GVAX Autologous Vaccine Shows Activity in Lung Cancer

September 1, 2001
Oncology NEWS International, Oncology NEWS International Vol 10 No 9, Volume 10, Issue 9

SAN FRANCISCO-GVAX, an autologous cancer vaccine, demonstrated antitumor activity in non-small-cell lung cancer (NSCLC) patients in a phase I/II multicenter clinical trial. Interim data were presented at the 37th Annual Meeting of the American Society of Clinical Oncology (ASCO abstract 1019).

SAN FRANCISCO—GVAX, an autologous cancer vaccine, demonstrated antitumor activity in non-small-cell lung cancer (NSCLC) patients in a phase I/II multicenter clinical trial. Interim data were presented at the 37th Annual Meeting of the American Society of Clinical Oncology (ASCO abstract 1019).

Metastatic tumors disappeared completely in 3 of 22 patients who had previously failed radiation therapy and/or chemotherapy for advanced-stage lung cancer. Another patient had a tumor reduction of more than 50%, for an overall response rate of 18%. Two patients had a mixed response, and four had stable disease at a median follow-up of 5 months.

Among eight early-stage lung cancer patients who received the vaccine after surgery, seven were disease free at a median follow-up of 7 months. The eighth patient died.

"It was a fairly substantial response rate, which surprised us all," said Kristen Hege, MD, senior director of clinical research for Cell Genesys, Inc., Foster City, California. John Nemunaitis, MD, of US Oncology, Dallas, was lead author of the study, which was presented at a poster session.

GVAX has already met the main objectives of the ongoing trial, Dr. Hege said. It has been shown to be feasible as an antitumor agent, and, so far, no dose-limiting toxicities have been observed.

The most common adverse events were flu-like symptoms in some patients and a vaccine-site reaction observed in 92% of patients. "These were typical vaccine-site reactions—redness, itching, swelling—similar to what you see with an insect bite," she said. "And that’s an encouraging side effect because it implies we are inducing an immune response at the vaccine site."

GVAX vaccines are also being evaluated for prostate cancer, myeloma, pancreatic cancer, and leukemia.

The vaccine is composed of tumor cells that are removed from the patient, irradiated, and genetically modified to secrete granulocyte-macrophage colony-stimulating factor (GM-CSF). The vaccine, prepared overnight at the patient’s hospital, is designed to trigger an immune response specific to the patient’s own cancer cells.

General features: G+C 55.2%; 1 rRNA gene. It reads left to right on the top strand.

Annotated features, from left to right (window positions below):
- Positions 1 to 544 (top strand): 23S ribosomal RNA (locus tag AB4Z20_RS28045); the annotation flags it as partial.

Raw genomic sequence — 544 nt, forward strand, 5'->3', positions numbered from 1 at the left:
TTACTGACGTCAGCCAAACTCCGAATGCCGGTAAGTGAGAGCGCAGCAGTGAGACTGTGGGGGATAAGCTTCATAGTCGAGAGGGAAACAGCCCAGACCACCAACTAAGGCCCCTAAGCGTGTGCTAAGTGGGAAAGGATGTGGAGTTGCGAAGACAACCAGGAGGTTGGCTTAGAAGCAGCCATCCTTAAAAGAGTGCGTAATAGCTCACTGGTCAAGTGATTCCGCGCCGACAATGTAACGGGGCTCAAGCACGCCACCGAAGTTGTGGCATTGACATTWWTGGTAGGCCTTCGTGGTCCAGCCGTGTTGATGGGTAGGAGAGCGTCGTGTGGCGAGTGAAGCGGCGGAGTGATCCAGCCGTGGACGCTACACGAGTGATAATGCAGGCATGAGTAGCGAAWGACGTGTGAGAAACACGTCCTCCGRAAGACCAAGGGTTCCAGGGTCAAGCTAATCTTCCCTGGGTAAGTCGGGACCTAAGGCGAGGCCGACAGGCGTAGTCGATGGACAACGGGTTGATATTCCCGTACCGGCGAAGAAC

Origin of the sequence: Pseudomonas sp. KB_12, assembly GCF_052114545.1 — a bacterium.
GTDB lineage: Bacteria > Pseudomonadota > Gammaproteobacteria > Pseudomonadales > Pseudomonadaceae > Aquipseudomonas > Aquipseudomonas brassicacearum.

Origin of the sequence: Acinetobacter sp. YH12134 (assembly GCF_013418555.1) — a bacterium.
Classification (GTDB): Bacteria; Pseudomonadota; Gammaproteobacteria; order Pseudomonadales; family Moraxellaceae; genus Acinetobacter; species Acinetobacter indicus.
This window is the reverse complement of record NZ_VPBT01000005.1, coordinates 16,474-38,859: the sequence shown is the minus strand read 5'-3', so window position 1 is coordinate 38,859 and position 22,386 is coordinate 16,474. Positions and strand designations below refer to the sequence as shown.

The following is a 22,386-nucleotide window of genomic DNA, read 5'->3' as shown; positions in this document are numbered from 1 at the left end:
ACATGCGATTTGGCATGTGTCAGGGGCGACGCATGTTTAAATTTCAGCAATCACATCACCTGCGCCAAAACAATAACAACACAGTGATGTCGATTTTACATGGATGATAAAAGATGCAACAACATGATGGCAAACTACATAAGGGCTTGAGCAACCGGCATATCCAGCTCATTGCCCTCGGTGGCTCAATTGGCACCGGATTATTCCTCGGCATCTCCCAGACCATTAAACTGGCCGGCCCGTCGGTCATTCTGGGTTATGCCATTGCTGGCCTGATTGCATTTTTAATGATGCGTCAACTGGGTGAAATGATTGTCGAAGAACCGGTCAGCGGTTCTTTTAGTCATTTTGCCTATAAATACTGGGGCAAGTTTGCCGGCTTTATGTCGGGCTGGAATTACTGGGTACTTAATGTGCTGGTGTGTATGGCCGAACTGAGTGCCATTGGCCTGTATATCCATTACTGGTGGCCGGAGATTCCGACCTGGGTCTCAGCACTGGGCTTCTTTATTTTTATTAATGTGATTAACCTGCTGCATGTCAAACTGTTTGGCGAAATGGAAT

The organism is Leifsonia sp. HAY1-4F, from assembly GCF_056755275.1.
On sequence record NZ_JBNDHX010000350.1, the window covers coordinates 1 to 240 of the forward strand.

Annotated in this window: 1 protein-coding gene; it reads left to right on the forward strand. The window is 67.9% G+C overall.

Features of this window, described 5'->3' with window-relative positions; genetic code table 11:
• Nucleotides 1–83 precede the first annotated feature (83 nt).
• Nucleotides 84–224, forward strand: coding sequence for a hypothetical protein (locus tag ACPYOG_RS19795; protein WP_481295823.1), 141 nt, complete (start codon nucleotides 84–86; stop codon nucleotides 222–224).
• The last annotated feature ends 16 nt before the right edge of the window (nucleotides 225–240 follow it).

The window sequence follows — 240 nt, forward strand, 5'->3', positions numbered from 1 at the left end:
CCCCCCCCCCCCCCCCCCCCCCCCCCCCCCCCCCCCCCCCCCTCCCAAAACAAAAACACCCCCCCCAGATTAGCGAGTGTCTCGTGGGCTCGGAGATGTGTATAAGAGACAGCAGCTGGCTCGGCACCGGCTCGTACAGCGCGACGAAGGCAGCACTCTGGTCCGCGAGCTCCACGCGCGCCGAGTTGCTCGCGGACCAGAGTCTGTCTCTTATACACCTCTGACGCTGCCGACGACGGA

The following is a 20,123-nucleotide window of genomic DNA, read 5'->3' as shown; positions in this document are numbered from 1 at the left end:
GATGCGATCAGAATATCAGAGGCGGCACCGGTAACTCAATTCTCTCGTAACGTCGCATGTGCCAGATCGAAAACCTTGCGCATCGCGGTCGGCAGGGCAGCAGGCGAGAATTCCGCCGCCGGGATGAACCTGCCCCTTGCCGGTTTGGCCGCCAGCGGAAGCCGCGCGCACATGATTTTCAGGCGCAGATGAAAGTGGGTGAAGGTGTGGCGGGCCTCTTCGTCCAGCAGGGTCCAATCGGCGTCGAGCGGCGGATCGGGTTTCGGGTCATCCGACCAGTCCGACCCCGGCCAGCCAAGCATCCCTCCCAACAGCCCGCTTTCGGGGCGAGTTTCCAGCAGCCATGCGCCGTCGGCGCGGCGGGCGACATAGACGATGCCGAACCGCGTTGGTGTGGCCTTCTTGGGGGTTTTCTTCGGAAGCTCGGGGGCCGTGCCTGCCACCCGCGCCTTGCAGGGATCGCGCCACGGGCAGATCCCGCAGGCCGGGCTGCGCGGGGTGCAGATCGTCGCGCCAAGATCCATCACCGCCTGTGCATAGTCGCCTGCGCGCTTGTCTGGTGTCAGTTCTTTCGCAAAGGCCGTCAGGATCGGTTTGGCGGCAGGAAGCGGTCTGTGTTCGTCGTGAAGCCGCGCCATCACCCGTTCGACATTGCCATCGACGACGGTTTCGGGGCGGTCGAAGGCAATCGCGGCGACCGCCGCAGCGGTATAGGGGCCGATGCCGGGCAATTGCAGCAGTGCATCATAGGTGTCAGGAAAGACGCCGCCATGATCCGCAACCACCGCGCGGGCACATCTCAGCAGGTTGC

The GVAX vaccine used in the lung cancer trials was a custom-made product prepared from the patient’s own tumor cells. Cell Genesys has recently opened a new series of phase I/II trials with a centrally manufactured product that is subsequently mixed with the patient’s tumor cells. The centralized production process would be more viable commercially if and when GVAX gains approval for use. In either process, Dr. Hege stressed, the tumor cells are irradiated, so they will not grow when restored to the patient.

One concern was whether Cell Genesys could produce a sufficient yield of tumor cells for each patient. Again, Dr. Hege described the outcome as better than anticipated. The success rate was 77%, with a median cell dose of about 20 million cells per vaccination. "The patients were vaccinated every other week for 3 months, for a total of six vaccinations at a dose that ranged from 5 million cells to 100 million cells per vaccination," she said.

All told, 80 patients participated in the GVAX lung cancer trial reported at ASCO. Investigators will evaluate additional patients as they complete their vaccinations, and monitor all patients for long-term antitumor activity and delayed allergic response. Two patients in an earlier trial conducted by Glen Dranoff, MD, of Dana-Farber Cancer Institute, Boston, are reported to be in complete remission 3 years after receiving GVAX. 

Related Content:

Lung Cancer